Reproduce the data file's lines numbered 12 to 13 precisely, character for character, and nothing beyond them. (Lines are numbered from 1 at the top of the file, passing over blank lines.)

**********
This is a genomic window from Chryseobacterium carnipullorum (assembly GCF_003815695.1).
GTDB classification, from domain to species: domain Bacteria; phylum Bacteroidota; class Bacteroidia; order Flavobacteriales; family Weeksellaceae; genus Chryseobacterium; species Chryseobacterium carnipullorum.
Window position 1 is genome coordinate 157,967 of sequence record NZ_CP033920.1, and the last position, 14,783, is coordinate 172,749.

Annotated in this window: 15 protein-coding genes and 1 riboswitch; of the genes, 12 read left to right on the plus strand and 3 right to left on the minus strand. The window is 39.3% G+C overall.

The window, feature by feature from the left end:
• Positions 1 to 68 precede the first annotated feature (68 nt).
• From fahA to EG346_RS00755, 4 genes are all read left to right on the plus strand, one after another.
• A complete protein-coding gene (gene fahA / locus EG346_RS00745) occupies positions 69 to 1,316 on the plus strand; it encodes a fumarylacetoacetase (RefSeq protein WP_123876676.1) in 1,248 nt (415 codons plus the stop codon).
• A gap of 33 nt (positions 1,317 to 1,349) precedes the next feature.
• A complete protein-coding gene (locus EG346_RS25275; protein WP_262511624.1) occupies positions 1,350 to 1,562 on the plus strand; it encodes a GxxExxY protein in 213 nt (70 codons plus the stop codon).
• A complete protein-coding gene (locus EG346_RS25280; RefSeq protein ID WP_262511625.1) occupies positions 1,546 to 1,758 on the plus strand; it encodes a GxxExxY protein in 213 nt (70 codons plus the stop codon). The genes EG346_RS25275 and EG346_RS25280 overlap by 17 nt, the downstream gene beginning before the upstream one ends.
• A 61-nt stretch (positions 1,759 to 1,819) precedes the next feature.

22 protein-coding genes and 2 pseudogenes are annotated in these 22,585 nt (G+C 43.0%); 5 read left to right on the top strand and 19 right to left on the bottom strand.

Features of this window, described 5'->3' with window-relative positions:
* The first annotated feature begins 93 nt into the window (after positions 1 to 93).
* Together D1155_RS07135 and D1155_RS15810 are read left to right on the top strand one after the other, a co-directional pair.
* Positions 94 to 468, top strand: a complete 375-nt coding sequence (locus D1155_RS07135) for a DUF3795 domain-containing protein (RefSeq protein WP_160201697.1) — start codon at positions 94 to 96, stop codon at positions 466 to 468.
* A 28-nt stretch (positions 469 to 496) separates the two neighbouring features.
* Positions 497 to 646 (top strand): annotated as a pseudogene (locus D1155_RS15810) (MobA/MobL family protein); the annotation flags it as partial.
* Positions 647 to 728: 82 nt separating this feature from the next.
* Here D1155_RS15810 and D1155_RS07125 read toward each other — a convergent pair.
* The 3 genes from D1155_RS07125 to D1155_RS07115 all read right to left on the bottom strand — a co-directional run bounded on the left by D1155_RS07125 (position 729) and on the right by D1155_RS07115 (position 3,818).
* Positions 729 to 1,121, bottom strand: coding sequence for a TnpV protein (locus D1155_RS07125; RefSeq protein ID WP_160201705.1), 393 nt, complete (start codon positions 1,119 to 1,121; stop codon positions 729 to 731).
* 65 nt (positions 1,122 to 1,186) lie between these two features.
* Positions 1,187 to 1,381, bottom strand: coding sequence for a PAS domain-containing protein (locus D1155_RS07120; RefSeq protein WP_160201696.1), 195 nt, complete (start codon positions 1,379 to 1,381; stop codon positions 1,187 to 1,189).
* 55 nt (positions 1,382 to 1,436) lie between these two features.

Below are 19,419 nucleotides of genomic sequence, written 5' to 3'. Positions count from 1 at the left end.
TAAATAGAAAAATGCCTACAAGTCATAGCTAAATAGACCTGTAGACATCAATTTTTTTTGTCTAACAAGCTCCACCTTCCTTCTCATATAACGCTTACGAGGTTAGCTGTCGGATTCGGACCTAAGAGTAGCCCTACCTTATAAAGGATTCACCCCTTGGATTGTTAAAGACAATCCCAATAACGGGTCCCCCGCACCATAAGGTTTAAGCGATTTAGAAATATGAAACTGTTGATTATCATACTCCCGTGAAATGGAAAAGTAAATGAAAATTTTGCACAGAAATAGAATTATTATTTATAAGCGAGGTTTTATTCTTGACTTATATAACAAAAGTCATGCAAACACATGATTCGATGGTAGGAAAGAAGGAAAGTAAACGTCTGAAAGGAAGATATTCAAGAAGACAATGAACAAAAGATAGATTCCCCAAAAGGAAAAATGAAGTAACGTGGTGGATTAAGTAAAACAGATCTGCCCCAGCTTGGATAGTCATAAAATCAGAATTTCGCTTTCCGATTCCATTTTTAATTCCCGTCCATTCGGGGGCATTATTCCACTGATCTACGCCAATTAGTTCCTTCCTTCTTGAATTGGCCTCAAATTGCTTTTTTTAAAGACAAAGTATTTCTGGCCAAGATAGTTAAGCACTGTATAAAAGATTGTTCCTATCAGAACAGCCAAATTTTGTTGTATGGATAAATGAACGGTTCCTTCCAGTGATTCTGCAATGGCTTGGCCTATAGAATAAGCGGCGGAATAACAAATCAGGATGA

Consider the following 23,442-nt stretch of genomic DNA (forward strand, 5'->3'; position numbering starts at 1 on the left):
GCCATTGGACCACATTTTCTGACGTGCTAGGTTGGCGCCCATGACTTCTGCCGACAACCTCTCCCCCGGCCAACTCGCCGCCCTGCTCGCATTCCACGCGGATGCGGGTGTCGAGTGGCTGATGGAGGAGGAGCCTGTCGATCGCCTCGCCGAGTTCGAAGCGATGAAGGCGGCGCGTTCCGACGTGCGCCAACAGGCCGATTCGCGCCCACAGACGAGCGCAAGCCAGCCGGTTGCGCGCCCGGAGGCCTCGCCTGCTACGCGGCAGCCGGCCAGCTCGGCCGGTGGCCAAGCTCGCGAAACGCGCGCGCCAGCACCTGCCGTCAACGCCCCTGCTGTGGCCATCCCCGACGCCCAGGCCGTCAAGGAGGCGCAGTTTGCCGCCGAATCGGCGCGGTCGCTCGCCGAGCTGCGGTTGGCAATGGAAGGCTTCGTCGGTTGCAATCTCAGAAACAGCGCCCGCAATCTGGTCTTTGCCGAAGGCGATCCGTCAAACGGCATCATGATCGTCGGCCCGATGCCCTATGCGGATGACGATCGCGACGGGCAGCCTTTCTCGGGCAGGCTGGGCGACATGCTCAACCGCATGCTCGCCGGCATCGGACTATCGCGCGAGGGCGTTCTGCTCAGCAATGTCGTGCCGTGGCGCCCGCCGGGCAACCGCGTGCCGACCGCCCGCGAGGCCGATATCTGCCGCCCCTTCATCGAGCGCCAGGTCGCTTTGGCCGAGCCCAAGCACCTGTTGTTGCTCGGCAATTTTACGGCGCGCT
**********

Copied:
• A 61-nt stretch (positions 1,759 to 1,819) precedes the next feature.

22 protein-coding genes and 2 pseudogenes are annotated in these 22,585 nt (G+C 43.0%); 5 read left to right on the top strand and 19 right to left on the bottom strand.